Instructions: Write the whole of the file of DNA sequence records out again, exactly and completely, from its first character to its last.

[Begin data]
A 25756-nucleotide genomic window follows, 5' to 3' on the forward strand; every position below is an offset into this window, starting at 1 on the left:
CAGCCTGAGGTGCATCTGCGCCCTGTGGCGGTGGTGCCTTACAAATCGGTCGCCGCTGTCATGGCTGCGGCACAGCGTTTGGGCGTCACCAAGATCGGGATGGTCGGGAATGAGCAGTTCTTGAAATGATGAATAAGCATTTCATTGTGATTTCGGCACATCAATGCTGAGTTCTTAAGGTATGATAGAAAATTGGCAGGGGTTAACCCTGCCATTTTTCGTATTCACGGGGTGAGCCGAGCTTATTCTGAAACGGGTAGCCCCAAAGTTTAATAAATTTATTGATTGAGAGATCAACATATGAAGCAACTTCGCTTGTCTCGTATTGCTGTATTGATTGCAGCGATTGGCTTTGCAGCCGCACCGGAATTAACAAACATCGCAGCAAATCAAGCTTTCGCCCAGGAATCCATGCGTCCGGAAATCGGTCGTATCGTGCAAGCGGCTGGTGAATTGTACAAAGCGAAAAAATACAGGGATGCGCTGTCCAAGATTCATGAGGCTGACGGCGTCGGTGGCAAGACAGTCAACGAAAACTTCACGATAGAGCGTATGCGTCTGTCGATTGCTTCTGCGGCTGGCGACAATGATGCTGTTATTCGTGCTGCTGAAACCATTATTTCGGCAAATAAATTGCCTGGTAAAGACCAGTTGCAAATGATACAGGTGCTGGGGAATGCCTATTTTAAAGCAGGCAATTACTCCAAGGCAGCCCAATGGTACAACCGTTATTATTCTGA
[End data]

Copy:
A 25756-nucleotide genomic window follows, 5' to 3' on the forward strand; every position below is an offset into this window, starting at 1 on the left:
CAGCCTGAGGTGCATCTGCGCCCTGTGGCGGTGGTGCCTTACAAATCGGTCGCCGCTGTCATGGCTGCGGCACAGCGTTTGGGCGTCACCAAGATCGGGATGGTCGGGAATGAGCAGTTCTTGAAATGATGAATAAGCATTTCATTGTGATTTCGGCACATCAATGCTGAGTTCTTAAGGTATGATAGAAAATTGGCAGGGGTTAACCCTGCCATTTTTCGTATTCACGGGGTGAGCCGAGCTTATTCTGAAACGGGTAGCCCCAAAGTTTAATAAATTTATTGATTGAGAGATCAACATATGAAGCAACTTCGCTTGTCTCGTATTGCTGTATTGATTGCAGCGATTGGCTTTGCAGCCGCACCGGAATTAACAAACATCGCAGCAAATCAAGCTTTCGCCCAGGAATCCATGCGTCCGGAAATCGGTCGTATCGTGCAAGCGGCTGGTGAATTGTACAAAGCGAAAAAATACAGGGATGCGCTGTCCAAGATTCATGAGGCTGACGGCGTCGGTGGCAAGACAGTCAACGAAAACTTCACGATAGAGCGTATGCGTCTGTCGATTGCTTCTGCGGCTGGCGACAATGATGCTGTTATTCGTGCTGCTGAAACCATTATTTCGGCAAATAAATTGCCTGGTAAAGACCAGTTGCAAATGATACAGGTGCTGGGGAATGCCTATTTTAAAGCAGGCAATTACTCCAAGGCAGCCCAATGGTACAACCGTTATTATTCTGA